From my experience when everyone thinks a market is going to go in one direction, that market has a nasty habit of heading in the exact opposite direction.

What do you think?  Let us know in our new forum or in the comments section below.  

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  1. says

    Your reason #3 is the only valid one. Spreads are function of yields, which are a function of prices.  Prices for high yield are constrained by their call provisions, warping the spread relationship.

    Second, defaults are a trailing indicator, and thus not valid for forecasting the future.

    Third, yes, we need to see more leverage on bonds before this is done.  But we are seeing an uptick in corporate leverage and CDO creation, so leverage isn’t totally gone.

    Fourth, it doesn’t matter what people think; it matters what they are economically relying on.  Right now, there are a lot of novice investors relying on the idea that bonds with above average risks will not destroy their retirements when the credit cycle turns and/or when Fed policy finally shifts.  Could be a toxic cocktail.

    Go ahead and pick up nickels in front of a steamroller.  Personally, I will wait for a better day to buy.

    • says

      Hi David,

      Thanks for the comment.  Let me start by saying that I admire your blog and do not pretend to have your level of experience or knowledge.   

      Regarding my point number 1 I did not think about the spread being warped by call provisions so point taken.  

      Regarding defaults I disagree that the current default rate is not valid at all for forecasting the future default rate, especially when talking about just the next 12 months which is what my article is about.  Am I assuming that the default rate is going to be low in the future just because it is low today?  No,but I am saying that we are starting from such a low base that even if the default rate rises significantly we would still be below historical norms.  With that being said it should also be obvious from that same chart that when the default rate spikes it spikes quickly.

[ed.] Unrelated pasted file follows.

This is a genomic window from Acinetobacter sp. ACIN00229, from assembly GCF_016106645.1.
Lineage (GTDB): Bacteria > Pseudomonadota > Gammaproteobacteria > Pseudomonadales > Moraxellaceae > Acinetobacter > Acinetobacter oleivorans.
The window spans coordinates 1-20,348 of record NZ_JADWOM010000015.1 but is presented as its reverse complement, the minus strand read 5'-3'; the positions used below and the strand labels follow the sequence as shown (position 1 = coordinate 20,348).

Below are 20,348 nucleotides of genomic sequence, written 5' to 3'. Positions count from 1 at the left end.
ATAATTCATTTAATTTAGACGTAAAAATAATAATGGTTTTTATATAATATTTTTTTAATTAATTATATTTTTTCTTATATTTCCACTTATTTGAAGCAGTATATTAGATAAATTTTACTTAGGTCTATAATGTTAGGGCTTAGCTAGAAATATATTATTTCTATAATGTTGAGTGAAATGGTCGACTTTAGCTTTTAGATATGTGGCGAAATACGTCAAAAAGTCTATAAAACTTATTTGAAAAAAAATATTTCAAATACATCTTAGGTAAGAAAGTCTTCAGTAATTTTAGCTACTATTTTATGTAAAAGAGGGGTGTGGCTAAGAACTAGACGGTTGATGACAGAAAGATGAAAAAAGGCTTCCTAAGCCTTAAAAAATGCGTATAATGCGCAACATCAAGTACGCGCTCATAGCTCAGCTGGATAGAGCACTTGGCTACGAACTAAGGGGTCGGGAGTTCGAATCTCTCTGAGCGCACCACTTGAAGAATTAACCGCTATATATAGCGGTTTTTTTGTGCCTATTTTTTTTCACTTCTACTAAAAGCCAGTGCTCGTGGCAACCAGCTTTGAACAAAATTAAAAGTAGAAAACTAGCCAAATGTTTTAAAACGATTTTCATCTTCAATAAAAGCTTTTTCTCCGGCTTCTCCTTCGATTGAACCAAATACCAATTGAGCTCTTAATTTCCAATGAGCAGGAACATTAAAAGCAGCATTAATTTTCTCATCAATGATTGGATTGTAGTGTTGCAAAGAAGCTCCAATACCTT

I stand by my fourth point as well.  I bet you would point to it as a sign of how frothy things have gotten if there was an article every day talking bout how much of a buy bonds are right.  Why isn’t the reverse true as well then?

      Best Regards,Dave 

      • says

        Fair points.  Let’s see what happens.  I appreciate your site; thanks for bringing it out for people to learn bonds.  As the first guy who taught the bond market said, “It takes two to make a market.”

        I’m getting most of my yield from emerging market sovereigns these days, with most of the portfolio in short-dated bonds, FWIW.

        • says

          Thanks Dave hope to see you around more.  Its interesting you say that about emerging market sovereigns, we were doing some research on the total return fund recently and notice he is holding a lot of short dated Mexican debt.